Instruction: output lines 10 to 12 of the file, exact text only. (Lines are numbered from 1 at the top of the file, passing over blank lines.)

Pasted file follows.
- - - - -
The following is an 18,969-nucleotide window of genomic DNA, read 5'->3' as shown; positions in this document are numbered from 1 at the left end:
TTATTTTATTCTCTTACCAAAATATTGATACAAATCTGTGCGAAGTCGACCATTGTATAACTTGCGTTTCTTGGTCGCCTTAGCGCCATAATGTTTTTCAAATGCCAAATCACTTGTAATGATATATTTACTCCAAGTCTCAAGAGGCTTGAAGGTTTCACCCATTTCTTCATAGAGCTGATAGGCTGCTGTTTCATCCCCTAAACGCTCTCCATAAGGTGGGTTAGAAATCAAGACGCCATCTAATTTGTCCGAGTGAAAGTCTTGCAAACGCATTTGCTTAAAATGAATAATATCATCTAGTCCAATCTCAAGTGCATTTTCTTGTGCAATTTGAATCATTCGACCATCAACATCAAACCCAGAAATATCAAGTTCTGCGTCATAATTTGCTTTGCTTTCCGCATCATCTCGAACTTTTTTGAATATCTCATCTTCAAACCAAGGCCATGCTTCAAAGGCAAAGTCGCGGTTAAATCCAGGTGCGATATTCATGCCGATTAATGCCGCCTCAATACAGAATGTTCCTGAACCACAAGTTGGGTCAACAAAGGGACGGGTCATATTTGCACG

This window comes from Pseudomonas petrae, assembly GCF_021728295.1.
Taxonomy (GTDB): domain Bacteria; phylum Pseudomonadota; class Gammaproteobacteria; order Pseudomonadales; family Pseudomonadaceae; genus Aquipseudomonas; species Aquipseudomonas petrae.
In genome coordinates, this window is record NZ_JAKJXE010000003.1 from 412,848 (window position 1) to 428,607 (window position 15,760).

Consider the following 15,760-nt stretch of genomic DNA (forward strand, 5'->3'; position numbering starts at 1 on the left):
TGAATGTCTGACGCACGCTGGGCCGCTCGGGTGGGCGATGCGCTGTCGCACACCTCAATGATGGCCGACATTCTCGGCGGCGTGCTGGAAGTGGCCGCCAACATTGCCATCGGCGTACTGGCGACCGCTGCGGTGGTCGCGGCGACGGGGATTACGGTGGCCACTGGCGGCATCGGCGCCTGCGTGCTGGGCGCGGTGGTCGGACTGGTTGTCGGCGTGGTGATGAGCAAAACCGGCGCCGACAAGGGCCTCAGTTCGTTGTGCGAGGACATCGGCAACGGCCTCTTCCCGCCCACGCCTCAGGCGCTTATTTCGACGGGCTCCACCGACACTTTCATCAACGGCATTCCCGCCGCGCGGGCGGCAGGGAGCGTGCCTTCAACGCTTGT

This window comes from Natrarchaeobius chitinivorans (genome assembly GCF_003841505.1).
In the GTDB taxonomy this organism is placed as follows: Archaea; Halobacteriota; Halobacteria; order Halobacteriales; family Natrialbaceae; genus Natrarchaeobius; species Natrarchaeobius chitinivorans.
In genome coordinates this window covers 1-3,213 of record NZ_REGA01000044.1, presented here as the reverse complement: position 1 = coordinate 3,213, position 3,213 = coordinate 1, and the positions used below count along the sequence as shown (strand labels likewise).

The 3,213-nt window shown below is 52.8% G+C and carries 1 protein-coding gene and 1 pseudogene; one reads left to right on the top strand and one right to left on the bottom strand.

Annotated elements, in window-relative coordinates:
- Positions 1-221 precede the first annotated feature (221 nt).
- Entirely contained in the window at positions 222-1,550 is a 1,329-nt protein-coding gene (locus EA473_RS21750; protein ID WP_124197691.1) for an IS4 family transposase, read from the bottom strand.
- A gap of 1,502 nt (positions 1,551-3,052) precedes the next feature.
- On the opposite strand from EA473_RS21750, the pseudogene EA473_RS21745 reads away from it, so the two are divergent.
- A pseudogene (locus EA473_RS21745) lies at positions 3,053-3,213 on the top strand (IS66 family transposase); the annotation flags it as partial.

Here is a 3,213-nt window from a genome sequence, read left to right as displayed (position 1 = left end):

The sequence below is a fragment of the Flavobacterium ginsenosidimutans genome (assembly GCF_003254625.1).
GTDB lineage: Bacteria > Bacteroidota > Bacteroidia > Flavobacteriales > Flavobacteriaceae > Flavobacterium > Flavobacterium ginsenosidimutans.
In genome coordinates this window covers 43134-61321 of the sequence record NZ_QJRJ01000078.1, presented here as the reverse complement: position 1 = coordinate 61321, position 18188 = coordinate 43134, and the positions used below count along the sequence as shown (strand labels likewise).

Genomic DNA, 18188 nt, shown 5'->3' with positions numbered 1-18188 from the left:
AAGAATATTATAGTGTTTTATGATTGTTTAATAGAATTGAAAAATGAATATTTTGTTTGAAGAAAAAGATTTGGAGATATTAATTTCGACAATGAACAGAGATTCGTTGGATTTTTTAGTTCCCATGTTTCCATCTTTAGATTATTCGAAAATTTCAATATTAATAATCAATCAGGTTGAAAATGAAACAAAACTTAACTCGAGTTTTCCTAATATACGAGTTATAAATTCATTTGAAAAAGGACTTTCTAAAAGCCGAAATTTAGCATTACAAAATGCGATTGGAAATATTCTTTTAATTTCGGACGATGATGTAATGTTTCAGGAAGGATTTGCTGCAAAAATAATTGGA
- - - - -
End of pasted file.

In genome coordinates this window covers 1-3,213 of record NZ_REGA01000044.1, presented here as the reverse complement: position 1 = coordinate 3,213, position 3,213 = coordinate 1, and the positions used below count along the sequence as shown (strand labels likewise).

The 3,213-nt window shown below is 52.8% G+C and carries 1 protein-coding gene and 1 pseudogene; one reads left to right on the top strand and one right to left on the bottom strand.

Annotated elements, in window-relative coordinates: